Independent judicial bodies

Though part of Oklahoma's court system, there are two courts that operate without the oversight of the Oklahoma Supreme Court.

The Oklahoma Court on the Judiciary, one of the two independent courts, is responsible for removing judges from their position if they have committed illegal acts. One of two such courts in the United States, the court insures that other courts best administer justice.

The Oklahoma Court on the Judiciary consists of a nine-member trial division and a five-member appellate division. The court's jurisdiction may be called into force by the governor, attorney general, Oklahoma Supreme Court, the Oklahoma Bar Association, or by the Oklahoma House of Representatives. Also, private citizens can file a formal complaint against a judge to be heard by the Oklahoma Council on Judicial Complaints. It the complaint is approved, the case is heard by the trial division of the court.

Cases brought before the court are heard by the trial division. Any appeals from the trial division are heard by the appellate division. There are no appeals from the appellate division's decisions, and not even the Oklahoma Supreme Court may change its rulings.

The Oklahoma Senate serves as the Court of Impeachment, the second independent court in the Oklahoma judiciary. Impeachment charges are brought by the Oklahoma House of Representatives, and they are heard by the state senate, with the Chief Justice of Oklahoma presiding, unless the chief justice or any member of the Oklahoma Supreme Court is charged, in which case the state senate shall select one of its own members to preside.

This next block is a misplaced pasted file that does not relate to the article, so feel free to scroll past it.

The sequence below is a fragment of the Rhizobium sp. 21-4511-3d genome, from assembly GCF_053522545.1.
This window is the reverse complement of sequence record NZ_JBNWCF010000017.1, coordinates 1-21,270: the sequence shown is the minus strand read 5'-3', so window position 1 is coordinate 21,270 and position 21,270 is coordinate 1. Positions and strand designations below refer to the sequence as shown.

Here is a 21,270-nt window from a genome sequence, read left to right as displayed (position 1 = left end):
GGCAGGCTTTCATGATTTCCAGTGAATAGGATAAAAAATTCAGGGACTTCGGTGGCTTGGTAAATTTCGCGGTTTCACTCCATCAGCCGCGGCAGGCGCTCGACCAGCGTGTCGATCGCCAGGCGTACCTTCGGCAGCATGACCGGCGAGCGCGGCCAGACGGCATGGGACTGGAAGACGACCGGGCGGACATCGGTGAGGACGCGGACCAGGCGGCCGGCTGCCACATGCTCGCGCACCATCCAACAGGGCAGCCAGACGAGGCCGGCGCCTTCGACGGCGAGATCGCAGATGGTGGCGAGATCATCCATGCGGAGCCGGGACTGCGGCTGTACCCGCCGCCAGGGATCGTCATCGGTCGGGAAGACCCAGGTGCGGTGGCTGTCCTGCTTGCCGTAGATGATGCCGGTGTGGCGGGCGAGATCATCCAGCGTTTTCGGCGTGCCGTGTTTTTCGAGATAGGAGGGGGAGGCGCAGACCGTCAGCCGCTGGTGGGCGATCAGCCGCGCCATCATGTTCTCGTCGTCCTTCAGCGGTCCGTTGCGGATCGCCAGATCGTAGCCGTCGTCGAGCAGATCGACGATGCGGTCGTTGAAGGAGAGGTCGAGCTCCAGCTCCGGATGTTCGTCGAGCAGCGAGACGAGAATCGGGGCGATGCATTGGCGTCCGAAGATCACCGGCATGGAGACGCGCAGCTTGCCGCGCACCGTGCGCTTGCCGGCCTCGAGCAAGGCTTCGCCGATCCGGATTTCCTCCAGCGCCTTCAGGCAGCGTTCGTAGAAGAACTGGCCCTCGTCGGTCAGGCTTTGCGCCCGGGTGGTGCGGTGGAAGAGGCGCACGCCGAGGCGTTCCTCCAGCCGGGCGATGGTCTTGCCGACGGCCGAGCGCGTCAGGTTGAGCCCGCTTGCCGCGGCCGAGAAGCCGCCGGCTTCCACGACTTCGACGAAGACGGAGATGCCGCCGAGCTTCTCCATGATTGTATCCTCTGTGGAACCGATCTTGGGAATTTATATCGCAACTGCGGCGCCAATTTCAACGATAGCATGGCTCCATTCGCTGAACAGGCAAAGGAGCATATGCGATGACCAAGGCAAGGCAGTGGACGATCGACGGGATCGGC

Impeachment charges may only be brought against the governor and other statewide officials (including justices) for willful neglect of duty, corruption in office, habitual drunkenness, incompetency, or any offense involving moral turpitude committed while in office. If impeached, officials are immediately suspended in discharging their duties. Should the impeachment fails, the officer in question returns to their duties. However, if the impeachment is successful and the defendant found guilty, the person is removed from office.

The Oklahoma Judicial Nominating Commission is a body which selects potential justices and judges for gubernatorial appointments for judicial positions on Oklahoma's appellate courts. In the event of a vacancy, for whatever reason, within the Oklahoma Supreme Court or appellate courts, the commission screens a list of applicants that desire that job. The commission selects three qualified nominees and presents the names to the governor, who may appoint one of the nominees. If the governor fails to appoint a nominee to the position within sixty days, the Chief Justice of Oklahoma may make the selection.